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Preparing Your Car for Winter

In the immortal words of Ned Stark, “winter is coming.” Preparing your car for the long Michigan winter is vital to keep your car running properly and keeping you safe.  Here are 5 tips to get you through the winter safely:

1. Emergency Roadside Preparedness: Being prepared with the following items in your car could save your life if you are stranded on the side of the road for a few hours during the winter.  keep these items in your car:

  • Roadside emergency kit which contains a flashlight, road flares, first aid kit, jumper cables, and thermal blanket;

  • Blankets, warm clothes, and extra pairs of gloves;

  • A hand crank radio and portable cellphone charger;

  • Small bag of sand or kitty litter to aid in traction, extra ice scrapper, and small camp shovel to dig yourself out if necessary;

  • Snacks such as nuts, trail mix, or jerky, and water/fluids, though these may freeze if left in your car overnight;

  • Emergency roadside assistance membership. It is important that you have emergency roadside assistance.  A breakdown on the side of the road could cost over $300 depending on how far you need your car towed. Before you sign up for roadside services such as AAA, many automobile insurance policies now come with roadside assistance so check your policy before signing up for additional roadside assistance.

2. Visit Your Mechanic: Now is a great time to have any preventative maintenance done on your vehicle.  

  • Change your vehicles’ oil to a less viscous winter-grade oil that will run better in your engine during the cold months.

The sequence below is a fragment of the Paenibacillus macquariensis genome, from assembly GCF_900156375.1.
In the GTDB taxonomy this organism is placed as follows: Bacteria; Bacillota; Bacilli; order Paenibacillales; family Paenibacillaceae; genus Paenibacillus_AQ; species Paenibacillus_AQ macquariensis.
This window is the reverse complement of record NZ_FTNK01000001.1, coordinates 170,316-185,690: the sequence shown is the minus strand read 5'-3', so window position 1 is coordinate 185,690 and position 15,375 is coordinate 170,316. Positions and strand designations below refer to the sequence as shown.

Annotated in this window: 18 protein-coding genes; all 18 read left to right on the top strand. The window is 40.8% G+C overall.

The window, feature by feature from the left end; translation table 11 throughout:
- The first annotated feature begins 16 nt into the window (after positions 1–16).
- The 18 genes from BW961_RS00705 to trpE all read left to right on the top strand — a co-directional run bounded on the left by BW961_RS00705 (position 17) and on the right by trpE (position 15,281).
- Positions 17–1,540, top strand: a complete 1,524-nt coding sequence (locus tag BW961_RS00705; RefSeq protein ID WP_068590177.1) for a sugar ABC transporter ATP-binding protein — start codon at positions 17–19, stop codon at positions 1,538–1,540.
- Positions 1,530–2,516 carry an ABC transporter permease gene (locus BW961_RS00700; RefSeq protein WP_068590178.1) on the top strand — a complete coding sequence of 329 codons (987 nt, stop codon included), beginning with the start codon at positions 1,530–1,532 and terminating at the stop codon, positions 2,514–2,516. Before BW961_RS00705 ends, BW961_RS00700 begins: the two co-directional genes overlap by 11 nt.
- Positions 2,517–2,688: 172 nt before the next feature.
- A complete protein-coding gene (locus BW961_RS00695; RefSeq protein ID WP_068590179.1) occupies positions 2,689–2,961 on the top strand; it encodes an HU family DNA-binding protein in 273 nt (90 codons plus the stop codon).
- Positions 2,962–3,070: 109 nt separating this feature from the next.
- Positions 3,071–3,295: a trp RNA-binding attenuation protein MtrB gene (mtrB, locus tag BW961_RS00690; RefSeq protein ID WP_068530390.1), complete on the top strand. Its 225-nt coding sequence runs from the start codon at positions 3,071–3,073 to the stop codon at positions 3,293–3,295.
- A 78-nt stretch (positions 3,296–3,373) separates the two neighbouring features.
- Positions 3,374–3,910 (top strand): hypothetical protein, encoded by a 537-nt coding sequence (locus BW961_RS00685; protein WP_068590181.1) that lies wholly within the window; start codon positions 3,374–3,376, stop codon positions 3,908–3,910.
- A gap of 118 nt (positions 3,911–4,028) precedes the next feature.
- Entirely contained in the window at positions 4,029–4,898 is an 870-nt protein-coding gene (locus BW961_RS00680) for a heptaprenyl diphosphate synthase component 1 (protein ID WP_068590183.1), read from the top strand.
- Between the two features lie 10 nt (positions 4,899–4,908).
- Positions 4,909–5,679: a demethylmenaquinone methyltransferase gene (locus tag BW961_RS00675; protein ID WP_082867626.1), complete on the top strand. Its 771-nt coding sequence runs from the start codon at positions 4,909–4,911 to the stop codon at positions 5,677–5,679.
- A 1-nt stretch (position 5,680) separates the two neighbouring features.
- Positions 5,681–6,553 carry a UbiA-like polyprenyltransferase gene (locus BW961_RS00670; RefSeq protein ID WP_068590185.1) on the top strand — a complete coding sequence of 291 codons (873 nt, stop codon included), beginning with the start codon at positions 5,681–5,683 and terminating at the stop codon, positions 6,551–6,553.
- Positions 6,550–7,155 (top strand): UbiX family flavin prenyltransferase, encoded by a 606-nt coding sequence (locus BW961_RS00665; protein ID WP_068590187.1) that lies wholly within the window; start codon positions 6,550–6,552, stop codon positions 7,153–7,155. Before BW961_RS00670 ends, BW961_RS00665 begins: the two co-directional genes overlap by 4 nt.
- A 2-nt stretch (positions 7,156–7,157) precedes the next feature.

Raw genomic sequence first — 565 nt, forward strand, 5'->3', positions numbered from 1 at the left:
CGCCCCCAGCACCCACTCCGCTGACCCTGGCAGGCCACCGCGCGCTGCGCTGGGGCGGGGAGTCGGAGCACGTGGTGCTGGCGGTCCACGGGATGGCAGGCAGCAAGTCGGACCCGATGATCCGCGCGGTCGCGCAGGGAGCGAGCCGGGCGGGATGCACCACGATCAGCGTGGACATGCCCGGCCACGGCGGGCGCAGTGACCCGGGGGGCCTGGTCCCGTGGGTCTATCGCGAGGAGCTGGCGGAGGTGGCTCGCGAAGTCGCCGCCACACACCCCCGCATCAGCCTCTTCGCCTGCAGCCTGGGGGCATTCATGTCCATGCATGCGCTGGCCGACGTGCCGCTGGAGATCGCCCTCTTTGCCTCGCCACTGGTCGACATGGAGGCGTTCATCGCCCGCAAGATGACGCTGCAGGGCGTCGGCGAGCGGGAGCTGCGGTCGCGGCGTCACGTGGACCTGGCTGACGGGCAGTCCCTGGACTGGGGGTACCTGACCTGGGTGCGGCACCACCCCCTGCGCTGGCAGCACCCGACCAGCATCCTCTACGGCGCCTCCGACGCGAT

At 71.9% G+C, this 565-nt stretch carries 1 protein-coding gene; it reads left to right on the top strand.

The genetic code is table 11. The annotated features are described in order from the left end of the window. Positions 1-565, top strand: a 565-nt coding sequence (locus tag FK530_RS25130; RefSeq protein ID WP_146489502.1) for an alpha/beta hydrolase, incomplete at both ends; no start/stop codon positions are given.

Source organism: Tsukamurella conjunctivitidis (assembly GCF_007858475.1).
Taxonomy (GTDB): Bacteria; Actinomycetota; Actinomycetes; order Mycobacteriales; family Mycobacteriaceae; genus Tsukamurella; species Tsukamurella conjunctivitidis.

•  Change the washer fluid in your car to “winter” fluid.  Not having “winter” windshield washer fluid in your car could allow the washer fluid to freeze and not work when you need it.  Keeping your windshield clean is vital to safety and winter washer fluid will ensure that you are able to clean your windshield.

  • Have your engine’s coolant system flushed and replenished with fresh antifreeze.  Keeping your engine’s antifreeze levels topped off is vital to its operation and will help prevent you from being stranded on the side of the road.

  • Have your brakes checked to ensure they are working properly.  Most modern cars are equipped with anti-lock brakes which aid in stopping your car if you begin sliding.  Have this system checked to ensure your brakes are working properly.   

  • Have your battery tested.  As the temperature drops your vehicle’s battery capacity decreases significantly.  It is important to have your mechanic diagnose your battery’s life and if necessary have a new one installed.

3. Check Your Tires: The condition of your tires could mean the difference between driving safely or sliding into a ditch.

  •  Test the tread depth of your tire treads using a penny. Insert the penny into your tire’s tread with Lincoln’s head pointed down.  If you see all of Lincoln’s head it is time to replace your tires.

  • Purchase a tire pressure gauge from your local auto supply store and check your tire pressure at least once a month or more frequently if the temperature fluctuates. As outside temperatures drop, the pressure in your tires decreases.  Check your vehicle owner’s manual for the proper tire pressure.  Under-inflated tires underperform and can wear quicker than properly inflated tires.